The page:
The practice of animation has progressed substantially from its early days as simple parlour tricks to where it stands today. Now, capable of communicating complex themes and messages to their audiences, animated films have become one of the most popular forms of media to discuss societal issues. Undoubtedly, one of the current masters of the craft is Hayao Miyazaki, of Studio Ghibli. Miyazaki’s films, while child-like in their appeal, are capable of touching upon greater social messages and themes, incorporating them into the central narrative. This essay will analyse two of the major themes that run through Hayao Miyazaki’s Howl’s Moving Castle. It will look at the strong anti-war sentiment of the film and the relationship between the young and old in society. It will also examine these two concepts in relation to contemporary Japanese society and Miyazaki’s own life.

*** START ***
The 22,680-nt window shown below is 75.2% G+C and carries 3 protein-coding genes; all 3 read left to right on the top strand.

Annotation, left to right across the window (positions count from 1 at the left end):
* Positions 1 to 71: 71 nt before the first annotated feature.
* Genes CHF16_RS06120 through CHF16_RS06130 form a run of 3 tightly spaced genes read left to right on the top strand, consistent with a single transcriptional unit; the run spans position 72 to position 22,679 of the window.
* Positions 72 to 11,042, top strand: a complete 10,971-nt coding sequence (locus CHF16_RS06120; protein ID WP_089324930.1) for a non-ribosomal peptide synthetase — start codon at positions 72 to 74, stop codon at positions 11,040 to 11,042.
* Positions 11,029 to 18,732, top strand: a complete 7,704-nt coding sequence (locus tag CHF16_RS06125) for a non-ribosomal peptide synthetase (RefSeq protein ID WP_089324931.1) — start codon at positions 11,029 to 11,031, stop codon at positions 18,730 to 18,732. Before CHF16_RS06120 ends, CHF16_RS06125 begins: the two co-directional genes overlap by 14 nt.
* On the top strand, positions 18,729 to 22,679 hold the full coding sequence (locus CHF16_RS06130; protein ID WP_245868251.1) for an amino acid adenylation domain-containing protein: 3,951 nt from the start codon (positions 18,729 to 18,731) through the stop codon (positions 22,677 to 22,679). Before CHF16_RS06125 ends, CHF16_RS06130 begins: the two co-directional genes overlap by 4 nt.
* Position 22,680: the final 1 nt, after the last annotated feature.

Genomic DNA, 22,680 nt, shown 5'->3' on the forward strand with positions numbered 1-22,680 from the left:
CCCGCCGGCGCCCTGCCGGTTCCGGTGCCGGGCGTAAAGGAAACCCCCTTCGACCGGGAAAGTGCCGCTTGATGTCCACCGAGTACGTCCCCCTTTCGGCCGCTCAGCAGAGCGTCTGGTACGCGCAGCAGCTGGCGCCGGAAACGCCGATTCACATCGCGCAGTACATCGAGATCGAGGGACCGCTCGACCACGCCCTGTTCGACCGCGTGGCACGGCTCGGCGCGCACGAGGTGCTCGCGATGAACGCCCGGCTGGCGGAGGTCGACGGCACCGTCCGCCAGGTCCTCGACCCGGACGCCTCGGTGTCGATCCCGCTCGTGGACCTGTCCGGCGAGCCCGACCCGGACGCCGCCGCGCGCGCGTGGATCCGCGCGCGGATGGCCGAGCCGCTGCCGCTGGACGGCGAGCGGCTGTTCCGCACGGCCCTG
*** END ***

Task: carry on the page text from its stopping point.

Without doubt, the dominant theme in Howl’s Moving Castle is its pacifist message and this can be seen in the character interactions, behaviours and plot devices. The film takes place in a magical kingdom currently engaged in war with one of its neighbours. Many major characters in the film express their disdain of the war, with Madam Suliman, herself one of the chief architects of the war, calling it “foolish”. Similarly, any reluctance to fight in the war, either through cowardice or active pacifism, is seen as a redeeming trait by the characters in Howl’s Moving Castle (Lenburg, 2012, p93). The main